Many show dog owners don’t make their dogs wear collars, preferring instead to rely on microchip or tattoo identification of their dogs. However, this form of identification can be risky, because many people don’t know to look for tattoos and microchips. Someone may find a dog and not bother to take him to a vet or humane shelter, because no tags were present and the person who found him may not be aware of microchip IDs. Another issue with microchips is that the devices that read the information on the chips haven’t been standardized; not all readers read all microchips. So if you decide on microchipping your dog, be sure that it is a common microchip. Check with your vet.
You can keep a collar on your dog without ruining his fur. Rolled leather collars do a minimal
amount of damage to the neck fur. They come in buckle and slip styles (ones that tighten when the collar is pulled on), and you can use either type. Be aware, however, that when these collars get wet, some of them can stain your dog’s fur.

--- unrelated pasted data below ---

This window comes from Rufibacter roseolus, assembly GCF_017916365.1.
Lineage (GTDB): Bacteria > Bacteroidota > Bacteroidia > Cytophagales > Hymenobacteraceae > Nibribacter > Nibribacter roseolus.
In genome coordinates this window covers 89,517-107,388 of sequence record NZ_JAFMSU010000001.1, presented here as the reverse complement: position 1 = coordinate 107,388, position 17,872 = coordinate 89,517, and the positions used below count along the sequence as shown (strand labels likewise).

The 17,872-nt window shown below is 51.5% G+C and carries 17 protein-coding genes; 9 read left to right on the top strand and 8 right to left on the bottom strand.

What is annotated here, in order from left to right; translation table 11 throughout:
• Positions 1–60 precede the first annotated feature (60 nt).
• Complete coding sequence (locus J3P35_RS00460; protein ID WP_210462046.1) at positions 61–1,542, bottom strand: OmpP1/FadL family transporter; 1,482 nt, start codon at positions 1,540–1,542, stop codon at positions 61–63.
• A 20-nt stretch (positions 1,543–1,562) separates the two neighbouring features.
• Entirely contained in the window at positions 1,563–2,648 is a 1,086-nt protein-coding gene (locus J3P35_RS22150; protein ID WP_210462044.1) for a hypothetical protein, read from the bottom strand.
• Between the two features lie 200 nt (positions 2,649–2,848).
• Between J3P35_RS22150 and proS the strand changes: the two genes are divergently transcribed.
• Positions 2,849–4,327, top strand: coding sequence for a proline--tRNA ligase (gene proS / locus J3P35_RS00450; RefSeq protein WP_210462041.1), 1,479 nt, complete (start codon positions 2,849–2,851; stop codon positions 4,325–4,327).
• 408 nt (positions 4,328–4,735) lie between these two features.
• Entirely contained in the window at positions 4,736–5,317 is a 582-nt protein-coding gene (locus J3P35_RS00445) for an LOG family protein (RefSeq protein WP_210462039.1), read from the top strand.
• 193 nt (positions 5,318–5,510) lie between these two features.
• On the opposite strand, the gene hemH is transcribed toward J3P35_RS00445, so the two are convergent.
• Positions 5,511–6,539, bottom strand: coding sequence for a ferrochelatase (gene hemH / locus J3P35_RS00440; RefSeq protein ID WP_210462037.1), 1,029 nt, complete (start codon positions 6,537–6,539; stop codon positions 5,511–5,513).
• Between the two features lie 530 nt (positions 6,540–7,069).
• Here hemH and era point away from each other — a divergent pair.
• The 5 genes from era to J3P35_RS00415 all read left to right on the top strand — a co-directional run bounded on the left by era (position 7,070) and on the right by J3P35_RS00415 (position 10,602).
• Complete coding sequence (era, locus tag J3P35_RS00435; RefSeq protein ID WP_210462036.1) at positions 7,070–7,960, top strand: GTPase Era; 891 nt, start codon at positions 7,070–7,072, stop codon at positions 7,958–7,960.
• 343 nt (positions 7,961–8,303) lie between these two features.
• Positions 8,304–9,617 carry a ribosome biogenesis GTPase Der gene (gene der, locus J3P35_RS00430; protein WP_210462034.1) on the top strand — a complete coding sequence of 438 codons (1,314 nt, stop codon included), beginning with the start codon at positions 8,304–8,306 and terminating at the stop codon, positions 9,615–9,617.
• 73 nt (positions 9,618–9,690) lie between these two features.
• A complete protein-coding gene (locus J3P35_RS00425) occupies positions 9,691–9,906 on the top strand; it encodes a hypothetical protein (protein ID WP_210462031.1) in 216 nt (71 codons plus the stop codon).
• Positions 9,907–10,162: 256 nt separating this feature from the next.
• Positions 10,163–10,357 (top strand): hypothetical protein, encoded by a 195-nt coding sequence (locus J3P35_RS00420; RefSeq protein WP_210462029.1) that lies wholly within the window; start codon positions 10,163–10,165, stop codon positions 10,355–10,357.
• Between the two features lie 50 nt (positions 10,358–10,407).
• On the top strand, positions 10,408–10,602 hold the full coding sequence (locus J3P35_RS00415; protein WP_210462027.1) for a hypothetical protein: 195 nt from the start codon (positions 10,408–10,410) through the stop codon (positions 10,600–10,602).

As a note or warning: You should never leave a slip-style collar on an unattended dog.
Preparing for Show
When showing your dog, understanding the breed standard and the correct coat type your dog should be wearing, if you will, are essential. A good place to look for breed standards is on the Internet at www.akc.org.
- Trim your dog’s toenails.
- Brush out your dog.
- Remove any mats.
- Bathe your dog.
- Dry your dog.
- Brush out your dog again.
- Clip stray hairs and trim your dog’s coat to keep the clean line that is allowed by his breed standard.
- Use coat dressing to spruce up you dog’s coat, whenever appropriate.
Mousse and a spritz — Conditioning the coat
You need all this stuff, because using it has to do with giving your dog the proper coat type. For example, certain breeds are supposed to have what’s called a harsh coat. That means the dog’s coat feels a little stiff to the touch and is weatherproof. When you bathe and condition your dog frequently, that feel can be lost because of coat maintenance, or the dog’s coat simply may not have the right feel. Whatever the reason, you need to adjust the coat so that it feels as close to the way the breed standard dictates as possible, and that requires some coat dressing.
Making the hair stand up
– While your dog’s coat is drying, use your blow-dryer against the lay of the hair and backbrush your dog’s coat (using a brush or comb) to puff it out.
– Spray bodifier over your dog’s coat, backbrush again, and let the coat air dry.
– If the hair starts to lay back down, use a bodifier or water mister to spray on the coat and backbrush the hair as required.